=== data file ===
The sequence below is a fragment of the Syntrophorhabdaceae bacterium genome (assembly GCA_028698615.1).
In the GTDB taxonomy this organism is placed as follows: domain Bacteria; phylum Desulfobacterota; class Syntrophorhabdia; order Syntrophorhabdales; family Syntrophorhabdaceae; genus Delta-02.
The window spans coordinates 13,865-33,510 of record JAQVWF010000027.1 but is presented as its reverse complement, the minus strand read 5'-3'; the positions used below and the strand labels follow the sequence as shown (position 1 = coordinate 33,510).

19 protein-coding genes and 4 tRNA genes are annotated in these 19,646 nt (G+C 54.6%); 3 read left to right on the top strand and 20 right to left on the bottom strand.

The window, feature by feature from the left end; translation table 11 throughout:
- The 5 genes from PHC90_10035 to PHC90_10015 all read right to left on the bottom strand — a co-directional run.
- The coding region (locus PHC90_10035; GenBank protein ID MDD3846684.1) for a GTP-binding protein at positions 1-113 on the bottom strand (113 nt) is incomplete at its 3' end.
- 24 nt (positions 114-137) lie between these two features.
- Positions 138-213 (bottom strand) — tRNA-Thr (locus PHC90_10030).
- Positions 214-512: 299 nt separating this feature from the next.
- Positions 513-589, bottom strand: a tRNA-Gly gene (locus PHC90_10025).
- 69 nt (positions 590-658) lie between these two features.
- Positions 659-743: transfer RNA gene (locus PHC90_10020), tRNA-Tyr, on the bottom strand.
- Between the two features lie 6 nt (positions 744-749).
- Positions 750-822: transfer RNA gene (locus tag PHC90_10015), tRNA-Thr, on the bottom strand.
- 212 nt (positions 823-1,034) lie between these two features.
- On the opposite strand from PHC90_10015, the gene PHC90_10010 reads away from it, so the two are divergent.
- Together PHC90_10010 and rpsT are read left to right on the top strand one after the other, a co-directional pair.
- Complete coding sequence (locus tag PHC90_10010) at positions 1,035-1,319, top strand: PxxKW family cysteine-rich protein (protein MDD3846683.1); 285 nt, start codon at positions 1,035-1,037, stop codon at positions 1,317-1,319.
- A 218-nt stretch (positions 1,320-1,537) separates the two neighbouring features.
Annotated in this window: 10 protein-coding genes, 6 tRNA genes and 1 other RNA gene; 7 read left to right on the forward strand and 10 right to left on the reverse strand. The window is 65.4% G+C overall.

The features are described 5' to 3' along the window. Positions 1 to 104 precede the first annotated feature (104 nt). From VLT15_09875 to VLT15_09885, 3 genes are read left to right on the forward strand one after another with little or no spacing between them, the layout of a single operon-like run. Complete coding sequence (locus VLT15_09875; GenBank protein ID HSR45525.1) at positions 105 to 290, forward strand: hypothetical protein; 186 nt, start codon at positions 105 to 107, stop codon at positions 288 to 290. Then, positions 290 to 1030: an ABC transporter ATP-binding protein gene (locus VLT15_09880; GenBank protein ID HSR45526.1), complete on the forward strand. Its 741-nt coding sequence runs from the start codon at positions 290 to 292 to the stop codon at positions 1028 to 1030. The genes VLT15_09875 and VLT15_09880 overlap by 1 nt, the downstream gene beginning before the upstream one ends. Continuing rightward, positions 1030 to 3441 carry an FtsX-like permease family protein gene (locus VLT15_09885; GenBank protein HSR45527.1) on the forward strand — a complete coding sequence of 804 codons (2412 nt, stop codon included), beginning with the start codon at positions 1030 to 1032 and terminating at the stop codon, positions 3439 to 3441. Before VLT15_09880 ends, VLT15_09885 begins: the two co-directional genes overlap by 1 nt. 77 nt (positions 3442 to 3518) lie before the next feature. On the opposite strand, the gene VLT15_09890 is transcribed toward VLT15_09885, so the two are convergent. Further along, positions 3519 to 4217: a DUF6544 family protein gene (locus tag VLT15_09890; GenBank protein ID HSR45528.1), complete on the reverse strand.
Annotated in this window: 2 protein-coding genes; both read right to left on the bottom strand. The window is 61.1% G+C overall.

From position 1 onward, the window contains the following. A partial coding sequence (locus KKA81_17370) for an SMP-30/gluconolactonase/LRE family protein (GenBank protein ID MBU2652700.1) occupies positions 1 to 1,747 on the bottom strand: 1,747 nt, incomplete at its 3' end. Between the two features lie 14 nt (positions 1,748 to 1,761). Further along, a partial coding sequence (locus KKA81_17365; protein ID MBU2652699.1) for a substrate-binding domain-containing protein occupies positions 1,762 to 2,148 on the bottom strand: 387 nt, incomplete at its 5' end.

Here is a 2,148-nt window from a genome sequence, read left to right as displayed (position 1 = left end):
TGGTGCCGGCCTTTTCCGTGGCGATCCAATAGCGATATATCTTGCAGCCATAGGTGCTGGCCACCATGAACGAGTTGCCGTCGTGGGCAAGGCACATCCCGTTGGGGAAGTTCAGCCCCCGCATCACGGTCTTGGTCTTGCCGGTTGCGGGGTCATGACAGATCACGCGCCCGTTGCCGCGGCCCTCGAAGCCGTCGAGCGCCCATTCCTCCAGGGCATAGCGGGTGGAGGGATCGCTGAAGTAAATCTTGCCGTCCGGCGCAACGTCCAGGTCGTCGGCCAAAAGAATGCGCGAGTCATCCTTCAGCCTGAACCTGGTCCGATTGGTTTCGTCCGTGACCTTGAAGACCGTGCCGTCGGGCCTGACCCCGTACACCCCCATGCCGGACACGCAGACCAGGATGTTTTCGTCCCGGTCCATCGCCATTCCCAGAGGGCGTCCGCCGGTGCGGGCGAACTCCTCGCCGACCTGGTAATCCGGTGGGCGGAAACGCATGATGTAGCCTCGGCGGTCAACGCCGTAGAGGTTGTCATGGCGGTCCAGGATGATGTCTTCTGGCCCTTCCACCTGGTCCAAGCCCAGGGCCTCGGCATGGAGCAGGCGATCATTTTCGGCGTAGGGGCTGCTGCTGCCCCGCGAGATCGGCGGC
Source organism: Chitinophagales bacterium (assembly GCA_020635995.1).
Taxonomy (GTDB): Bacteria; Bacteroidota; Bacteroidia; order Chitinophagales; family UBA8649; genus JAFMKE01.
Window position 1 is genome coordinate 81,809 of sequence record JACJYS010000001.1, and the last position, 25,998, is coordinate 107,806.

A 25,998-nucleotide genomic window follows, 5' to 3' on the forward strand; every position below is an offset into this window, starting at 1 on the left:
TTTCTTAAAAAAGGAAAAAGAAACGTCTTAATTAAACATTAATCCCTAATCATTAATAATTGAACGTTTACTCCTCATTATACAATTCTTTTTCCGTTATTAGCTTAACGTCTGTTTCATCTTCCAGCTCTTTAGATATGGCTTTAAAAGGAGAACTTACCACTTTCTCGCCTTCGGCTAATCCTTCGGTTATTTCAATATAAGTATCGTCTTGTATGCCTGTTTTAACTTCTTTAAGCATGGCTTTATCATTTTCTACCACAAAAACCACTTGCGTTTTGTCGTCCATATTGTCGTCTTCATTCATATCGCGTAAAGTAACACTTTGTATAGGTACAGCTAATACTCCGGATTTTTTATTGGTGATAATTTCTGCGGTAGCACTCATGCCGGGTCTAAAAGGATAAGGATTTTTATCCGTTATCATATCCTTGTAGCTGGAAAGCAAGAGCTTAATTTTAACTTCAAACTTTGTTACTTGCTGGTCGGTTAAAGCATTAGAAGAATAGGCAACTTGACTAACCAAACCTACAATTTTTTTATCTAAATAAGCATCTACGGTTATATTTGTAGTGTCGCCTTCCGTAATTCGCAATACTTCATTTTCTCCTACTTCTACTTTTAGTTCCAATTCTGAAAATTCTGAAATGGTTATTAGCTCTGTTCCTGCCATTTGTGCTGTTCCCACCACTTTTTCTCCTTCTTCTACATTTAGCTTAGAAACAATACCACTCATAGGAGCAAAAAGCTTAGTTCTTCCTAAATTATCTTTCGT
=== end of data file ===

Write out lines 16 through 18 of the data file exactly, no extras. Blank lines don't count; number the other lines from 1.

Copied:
- 212 nt (positions 823-1,034) lie between these two features.
- On the opposite strand from PHC90_10015, the gene PHC90_10010 reads away from it, so the two are divergent.
- Together PHC90_10010 and rpsT are read left to right on the top strand one after the other, a co-directional pair.